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  2. Haha. This is another of those terrible, but funny things. Yes, that would definitely make people more uncomfortable.

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  3. It can seem to be such a fine line to walk, but I think you should be congratulated for dealing with what is really your situation in a way that works well for you. :o)

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  4. I just think it's funny that you showed, in a psyche ward, a movie whose theme was 'fantasy.'

    Appropriate, in a completely inappropriate sort of way, no?

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  5. Jurgen Nation5/14/2007 10:01 AM

    Lemon, this post hit home with me. I love it. In fact, I have no words. The acting out, the "what's wrong with *her*, all of that. Beautifully articulated.

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  6. Dagny - Thank you. It's taken me a long time to figure out what works for me.

    WiB - Yes, totally appropriately inappropriate. I mistyped, though - we haven't actually done it.

    HKW - Absolutely! Laughter totally saves me.

    JN - Thank you. I'm glad/sad it resonated with you.

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  7. I'm sorry that you've had to take this awful ride with your father. Whatever makes him do what he does is a terrible intruder on your family and its effects are deeply felt, if deeply hidden. I'm happy for you that you've found away to deal with it because I can only imagine what it does to a person who has to hide such hurt.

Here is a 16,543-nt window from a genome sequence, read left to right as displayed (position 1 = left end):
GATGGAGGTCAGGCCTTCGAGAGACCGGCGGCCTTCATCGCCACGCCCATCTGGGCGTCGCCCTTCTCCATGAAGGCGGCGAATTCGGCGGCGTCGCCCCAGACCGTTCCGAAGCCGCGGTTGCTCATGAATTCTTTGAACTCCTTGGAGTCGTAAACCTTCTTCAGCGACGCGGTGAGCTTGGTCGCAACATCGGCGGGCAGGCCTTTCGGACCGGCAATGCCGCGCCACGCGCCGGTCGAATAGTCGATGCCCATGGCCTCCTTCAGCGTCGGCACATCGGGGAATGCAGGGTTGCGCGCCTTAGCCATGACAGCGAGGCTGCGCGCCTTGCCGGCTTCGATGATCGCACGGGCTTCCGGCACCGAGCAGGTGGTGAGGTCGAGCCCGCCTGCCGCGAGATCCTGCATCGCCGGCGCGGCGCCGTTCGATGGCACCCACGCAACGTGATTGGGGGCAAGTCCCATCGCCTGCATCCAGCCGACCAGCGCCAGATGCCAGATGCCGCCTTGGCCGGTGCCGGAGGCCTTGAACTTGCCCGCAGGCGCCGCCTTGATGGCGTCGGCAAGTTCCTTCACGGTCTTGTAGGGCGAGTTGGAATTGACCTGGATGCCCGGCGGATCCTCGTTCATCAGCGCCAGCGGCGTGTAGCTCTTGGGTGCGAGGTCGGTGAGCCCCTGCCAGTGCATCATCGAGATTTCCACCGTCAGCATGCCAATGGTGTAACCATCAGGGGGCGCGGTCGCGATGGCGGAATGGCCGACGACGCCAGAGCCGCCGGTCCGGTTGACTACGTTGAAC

I'm glad your dad is doing so much better and is taking an interest in your movie.

    He could become the hit of his floor if he shares it with his fellow patients!

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  8. Lisa, I think that talking about it is the sanest thing you can do. So many people keep things bottled up, so many families have dark secrets, and it's these lies which end up destroying people.

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  9. DCup - Thank you for the incredibly supportive words. And we'll see if he becomes a celebrity :).

    G&D - I believe you are exactly right. Those lies, and maintaining the pretense that everything is fine, completely destroys people's lives.